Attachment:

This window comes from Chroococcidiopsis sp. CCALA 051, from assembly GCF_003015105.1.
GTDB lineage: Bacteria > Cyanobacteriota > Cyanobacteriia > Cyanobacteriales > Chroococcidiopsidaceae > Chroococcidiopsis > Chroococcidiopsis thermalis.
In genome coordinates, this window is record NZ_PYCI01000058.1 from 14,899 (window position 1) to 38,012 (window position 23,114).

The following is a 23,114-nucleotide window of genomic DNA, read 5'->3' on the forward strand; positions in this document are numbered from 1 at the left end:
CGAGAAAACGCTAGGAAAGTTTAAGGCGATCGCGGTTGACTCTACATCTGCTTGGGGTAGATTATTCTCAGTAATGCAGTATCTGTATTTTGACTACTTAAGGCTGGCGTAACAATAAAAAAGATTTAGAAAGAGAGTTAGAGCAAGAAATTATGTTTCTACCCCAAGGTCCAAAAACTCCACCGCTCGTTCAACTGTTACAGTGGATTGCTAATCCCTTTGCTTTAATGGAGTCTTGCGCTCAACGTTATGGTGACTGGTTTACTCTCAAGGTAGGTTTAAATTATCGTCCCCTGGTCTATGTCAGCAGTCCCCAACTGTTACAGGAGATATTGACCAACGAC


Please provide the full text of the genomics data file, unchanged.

This window comes from Chroococcidiopsis sp. CCALA 051, from assembly GCF_003015105.1.
GTDB lineage: Bacteria > Cyanobacteriota > Cyanobacteriia > Cyanobacteriales > Chroococcidiopsidaceae > Chroococcidiopsis > Chroococcidiopsis thermalis.
In genome coordinates, this window is record NZ_PYCI01000058.1 from 14,899 (window position 1) to 38,012 (window position 23,114).

The following is a 23,114-nucleotide window of genomic DNA, read 5'->3' on the forward strand; positions in this document are numbered from 1 at the left end:
CGAGAAAACGCTAGGAAAGTTTAAGGCGATCGCGGTTGACTCTACATCTGCTTGGGGTAGATTATTCTCAGTAATGCAGTATCTGTATTTTGACTACTTAAGGCTGGCGTAACAATAAAAAAGATTTAGAAAGAGAGTTAGAGCAAGAAATTATGTTTCTACCCCAAGGTCCAAAAACTCCACCGCTCGTTCAACTGTTACAGTGGATTGCTAATCCCTTTGCTTTAATGGAGTCTTGCGCTCAACGTTATGGTGACTGGTTTACTCTCAAGGTAGGTTTAAATTATCGTCCCCTGGTCTATGTCAGCAGTCCCCAACTGTTACAGGAGATATTGACCAACGAC